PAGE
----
Pip Blom

For her third album, ‘Bobbie’, Dutch singer-songwriter Pip Blom decided to rip it up and start again. After making her name as one of the brightest indie rock singers around through two albums – 2019 debut ‘Boat’ and 2021 follow-up ‘Welcome Break’ – and a lauded live show honed over gruelling years of touring, the new album sees her take a delightful left turn into thumping, carefree synth pop.

While admitting to the cliché of a guitar-orientated band “grabbing the synths” for album three, this new direction had a real and genuine draw for Blom. Foremost in her mind was cult 2010s English pop band Micachu and the Shapes, led by the effervescent Mica Levi. Across four studio albums and a number of artist monikers, Levi’s band made colourful and vivacious pop music that burst outwards from a grounding in indie music. On ‘Bobbie’, Blom makes similar jumps and blows her own musical landscape wide open.

On her previous albums, Blom wrote songs on the guitar, hoping that the studio process would then allow her to live out her pop dreams through final flourishes added during the recording process. “But we were always then running out of time,” she remembers, “and they ended up as just guitar-y albums.” For ‘Bobbie’, work with synthesisers and computers began from the very beginning, and she recruited producer ​​Dave McCracken in a co-writer role to make sure the vision was fully realised.

It’s hardly a surprise, then, that Blom immediately feels utterly at home in her new clothes on ‘Bobbie’. Lead single ‘Tiger’ introduces the new sound in the catchiest, most sugary way possible via a booming synth line and a superbly catchy chorus. “It’s my favourite song off the album,” Blom says of the comeback single. “It’s quite different to what we’ve done before. I don’t want to sound arrogant, and I find these things difficult to say about my own tracks, but it’s quite an earworm! It’s good to surprise people with a new sound, and though it still sounds like a Pip Blom track because it has my voice on it and the melodies I tend to write, it’s from a different source. I wanted to be bold and do something new.”

From there, ‘Bobbie’ honours the Pip Blom of old and passes the baton on to a bold new era. ‘I Can Be Your Man’ and ‘Where’d You Get My Number?’ are the best examples of the past and future of the project coming together perfectly, with gritty, distorted guitars thrashing away alongside bubbling synths. Elsewhere, ‘Fantasies’ and ‘Again’ are darker takes on the new synth direction, while the indie rock of ‘Brand New Car’ is peppered with chopped up vocals and a delightfully disruptive energy.

To immerse herself in this new way of working, Blom worked on the album in separate, intensive bursts of creativity, based around a series of non-stop five-day studio jaunts in her native Netherlands. “I didn’t leave for the entire five days, and just continued writing and writing and writing,” she remembers of the sessions. “I was going kind of mad, but was completely in the zone.” The songs were then sent to McCraken – whose credits include Jay-Z and Kanye West – to gain a little more “clarity” and be trimmed into the tight, punchy pop hits that make up the new album.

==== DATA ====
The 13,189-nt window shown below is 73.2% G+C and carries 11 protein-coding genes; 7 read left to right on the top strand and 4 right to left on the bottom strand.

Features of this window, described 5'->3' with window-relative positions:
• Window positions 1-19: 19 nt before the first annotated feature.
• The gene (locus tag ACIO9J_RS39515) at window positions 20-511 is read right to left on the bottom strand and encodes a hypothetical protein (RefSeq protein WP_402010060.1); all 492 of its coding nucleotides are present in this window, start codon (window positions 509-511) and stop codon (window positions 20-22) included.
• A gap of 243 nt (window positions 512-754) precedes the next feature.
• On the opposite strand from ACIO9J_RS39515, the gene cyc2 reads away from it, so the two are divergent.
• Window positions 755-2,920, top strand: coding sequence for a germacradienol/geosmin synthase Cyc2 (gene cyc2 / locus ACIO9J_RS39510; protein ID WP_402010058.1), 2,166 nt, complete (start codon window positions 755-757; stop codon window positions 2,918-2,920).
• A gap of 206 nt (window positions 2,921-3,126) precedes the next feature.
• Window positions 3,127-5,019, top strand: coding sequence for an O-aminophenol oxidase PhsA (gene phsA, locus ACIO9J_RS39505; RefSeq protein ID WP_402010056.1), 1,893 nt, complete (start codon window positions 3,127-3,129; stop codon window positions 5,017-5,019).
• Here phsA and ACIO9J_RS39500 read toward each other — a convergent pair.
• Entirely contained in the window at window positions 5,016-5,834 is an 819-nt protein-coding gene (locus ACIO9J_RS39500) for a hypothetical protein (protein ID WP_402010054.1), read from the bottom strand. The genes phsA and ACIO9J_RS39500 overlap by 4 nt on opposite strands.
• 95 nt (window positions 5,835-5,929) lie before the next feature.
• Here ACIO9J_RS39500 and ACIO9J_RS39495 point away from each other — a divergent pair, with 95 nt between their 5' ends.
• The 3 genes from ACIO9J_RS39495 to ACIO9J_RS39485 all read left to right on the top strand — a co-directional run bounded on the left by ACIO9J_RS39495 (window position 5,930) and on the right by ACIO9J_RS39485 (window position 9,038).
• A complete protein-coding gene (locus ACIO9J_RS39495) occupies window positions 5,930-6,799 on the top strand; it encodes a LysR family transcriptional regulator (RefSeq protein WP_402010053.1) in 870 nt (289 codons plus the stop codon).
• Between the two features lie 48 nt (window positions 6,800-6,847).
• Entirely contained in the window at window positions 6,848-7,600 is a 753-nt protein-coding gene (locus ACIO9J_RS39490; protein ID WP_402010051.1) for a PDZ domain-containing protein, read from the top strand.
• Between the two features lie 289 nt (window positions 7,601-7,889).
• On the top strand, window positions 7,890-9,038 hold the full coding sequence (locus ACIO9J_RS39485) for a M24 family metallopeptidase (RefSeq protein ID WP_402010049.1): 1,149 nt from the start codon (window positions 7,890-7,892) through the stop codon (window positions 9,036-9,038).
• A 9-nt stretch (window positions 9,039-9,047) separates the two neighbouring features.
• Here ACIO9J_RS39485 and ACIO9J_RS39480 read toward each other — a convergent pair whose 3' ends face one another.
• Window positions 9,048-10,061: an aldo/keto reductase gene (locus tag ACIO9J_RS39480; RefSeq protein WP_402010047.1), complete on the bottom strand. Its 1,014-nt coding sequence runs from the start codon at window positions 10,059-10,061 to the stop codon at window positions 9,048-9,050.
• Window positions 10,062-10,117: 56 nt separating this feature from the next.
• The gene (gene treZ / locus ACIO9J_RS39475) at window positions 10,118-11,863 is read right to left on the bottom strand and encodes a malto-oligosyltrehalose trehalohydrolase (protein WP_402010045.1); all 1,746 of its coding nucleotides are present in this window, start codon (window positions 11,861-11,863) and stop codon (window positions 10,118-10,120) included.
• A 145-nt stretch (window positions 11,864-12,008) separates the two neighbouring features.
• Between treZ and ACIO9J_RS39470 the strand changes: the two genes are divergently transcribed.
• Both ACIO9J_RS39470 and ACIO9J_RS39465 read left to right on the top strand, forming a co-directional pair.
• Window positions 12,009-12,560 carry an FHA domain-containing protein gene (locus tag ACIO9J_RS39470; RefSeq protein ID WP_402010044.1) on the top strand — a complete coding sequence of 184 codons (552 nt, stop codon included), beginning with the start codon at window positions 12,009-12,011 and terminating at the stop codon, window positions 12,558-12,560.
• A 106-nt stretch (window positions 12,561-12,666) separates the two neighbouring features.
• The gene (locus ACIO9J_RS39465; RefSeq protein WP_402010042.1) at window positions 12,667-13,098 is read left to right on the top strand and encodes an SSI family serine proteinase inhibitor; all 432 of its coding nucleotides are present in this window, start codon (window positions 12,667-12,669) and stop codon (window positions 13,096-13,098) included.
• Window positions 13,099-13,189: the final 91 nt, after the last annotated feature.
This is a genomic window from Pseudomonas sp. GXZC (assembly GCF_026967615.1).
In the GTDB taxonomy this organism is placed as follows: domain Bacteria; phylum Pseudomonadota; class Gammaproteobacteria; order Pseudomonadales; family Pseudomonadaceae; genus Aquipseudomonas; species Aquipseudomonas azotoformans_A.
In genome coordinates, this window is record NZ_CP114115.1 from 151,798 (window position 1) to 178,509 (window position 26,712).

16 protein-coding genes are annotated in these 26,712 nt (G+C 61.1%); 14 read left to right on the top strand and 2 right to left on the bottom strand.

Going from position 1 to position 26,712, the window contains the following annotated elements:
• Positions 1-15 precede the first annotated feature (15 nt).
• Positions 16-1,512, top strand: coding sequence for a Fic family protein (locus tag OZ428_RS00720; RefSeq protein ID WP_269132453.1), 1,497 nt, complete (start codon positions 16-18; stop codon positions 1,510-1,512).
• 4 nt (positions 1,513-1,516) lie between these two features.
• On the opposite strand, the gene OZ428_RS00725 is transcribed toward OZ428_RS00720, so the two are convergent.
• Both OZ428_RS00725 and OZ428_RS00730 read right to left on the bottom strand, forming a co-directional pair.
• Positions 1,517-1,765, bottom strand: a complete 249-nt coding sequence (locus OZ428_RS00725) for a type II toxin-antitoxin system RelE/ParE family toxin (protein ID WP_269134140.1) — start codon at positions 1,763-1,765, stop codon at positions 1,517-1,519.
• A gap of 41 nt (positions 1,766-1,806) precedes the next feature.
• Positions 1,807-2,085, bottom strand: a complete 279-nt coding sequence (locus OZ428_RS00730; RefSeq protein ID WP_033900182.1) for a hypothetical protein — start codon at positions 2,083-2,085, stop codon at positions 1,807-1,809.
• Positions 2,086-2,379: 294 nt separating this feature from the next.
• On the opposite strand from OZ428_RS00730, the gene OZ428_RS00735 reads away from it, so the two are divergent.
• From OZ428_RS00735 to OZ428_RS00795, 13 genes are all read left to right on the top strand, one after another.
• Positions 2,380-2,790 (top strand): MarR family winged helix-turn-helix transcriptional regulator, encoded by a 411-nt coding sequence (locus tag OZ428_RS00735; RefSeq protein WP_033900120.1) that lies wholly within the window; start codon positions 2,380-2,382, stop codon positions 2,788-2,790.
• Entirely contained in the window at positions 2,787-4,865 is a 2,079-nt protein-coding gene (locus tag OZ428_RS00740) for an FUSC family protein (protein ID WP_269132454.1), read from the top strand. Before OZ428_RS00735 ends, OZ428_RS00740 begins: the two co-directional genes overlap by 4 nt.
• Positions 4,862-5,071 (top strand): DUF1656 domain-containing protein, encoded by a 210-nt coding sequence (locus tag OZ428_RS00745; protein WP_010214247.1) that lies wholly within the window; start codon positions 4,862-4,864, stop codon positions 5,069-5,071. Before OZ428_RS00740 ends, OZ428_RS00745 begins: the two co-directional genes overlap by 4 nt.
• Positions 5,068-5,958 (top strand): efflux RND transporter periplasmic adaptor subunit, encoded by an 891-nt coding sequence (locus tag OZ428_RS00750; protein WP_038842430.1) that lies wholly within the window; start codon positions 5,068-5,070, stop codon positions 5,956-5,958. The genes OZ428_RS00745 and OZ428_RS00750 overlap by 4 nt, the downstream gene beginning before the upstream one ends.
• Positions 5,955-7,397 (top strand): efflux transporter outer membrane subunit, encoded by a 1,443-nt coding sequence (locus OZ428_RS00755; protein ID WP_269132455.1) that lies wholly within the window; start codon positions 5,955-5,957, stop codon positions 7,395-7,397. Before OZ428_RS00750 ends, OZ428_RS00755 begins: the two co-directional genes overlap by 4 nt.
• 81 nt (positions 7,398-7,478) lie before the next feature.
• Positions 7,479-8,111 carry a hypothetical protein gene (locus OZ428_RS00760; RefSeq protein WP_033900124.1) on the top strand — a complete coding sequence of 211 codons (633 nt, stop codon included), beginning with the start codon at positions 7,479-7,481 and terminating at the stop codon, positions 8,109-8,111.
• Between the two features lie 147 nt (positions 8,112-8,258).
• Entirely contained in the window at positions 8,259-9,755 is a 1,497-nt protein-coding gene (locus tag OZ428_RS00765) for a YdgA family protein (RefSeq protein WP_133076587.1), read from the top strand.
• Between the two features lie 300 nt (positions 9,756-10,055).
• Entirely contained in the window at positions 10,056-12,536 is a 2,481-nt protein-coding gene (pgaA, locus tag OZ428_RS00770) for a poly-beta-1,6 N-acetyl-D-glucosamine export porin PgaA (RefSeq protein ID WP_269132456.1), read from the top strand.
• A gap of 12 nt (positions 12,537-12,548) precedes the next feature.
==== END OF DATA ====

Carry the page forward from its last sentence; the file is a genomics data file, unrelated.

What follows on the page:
Also on hand to help her achieve her longtime vision were a pair of collaborators that contribute to two of the album’s highlights. Blom’s partner and vocalist of fellow Dutch indie band Personal Trainer, Willem Smit, joins her on the duet ‘Kiss Me By The Candlelight’, a song lifted from an unreleased project from the pair that recalls Metronomy in its minimal, funky disco pop. Elsewhere, McCracken helped her push through initial shyness to reach out to Alex Kapranos of former Pip Blom tourmates Franz Ferdinand, who hops on the album’s giddy highlight, ‘Is This Love?’. “He made such a funky chorus,” Blom beams of her collaborator, and ‘Is This Love?’ is the album’s purest shot at pop gold, seeing two indie artists live out their shimmering pop star dreams. It’s an utter delight, with Blom and Kapranos pushing each other higher and higher.

As well as a musical eureka moment, ‘Bobbie’ is also a lyrical evolution for Blom. “I always find lyrics difficult because I’m not a native speaker,” she says. “I find it hard to spend time on them because it feels a bit forced.” For the new album, she wrote what she calls ‘guide books’ of the general themes and ideas wanting to be tackled, before teaming up with McCracken to sculpt them into songs. “I then wanted to fine tune them a bit more to check I wasn’t making any grammar mistakes, but I think Dave kept some of them in the tracks, because he liked the fact I’m not a native speaker and said it was charming.” Indeed, it’s a key element of what gives ‘Bobbie’ its character, unique perspective and irresistible draw.

Everything on this brilliantly focused 12-track album flows towards its closing track, ‘7 Weeks’. Towards the track’s conclusion, Blom’s vocals are twisted into vibrant new shapes with help from Auto-Tune, stretching her new sonic direction even further. Despite the huge strides taken on album three, it appears to confirm that ‘Bobbie’ is only the next step in Pip Blom’s journey, and far from a final destination. “I wanna start again,” she and the band sing together to send the album off, revolutionising their sound in the most thrilling of new beginnings. So, so much more is sure to come.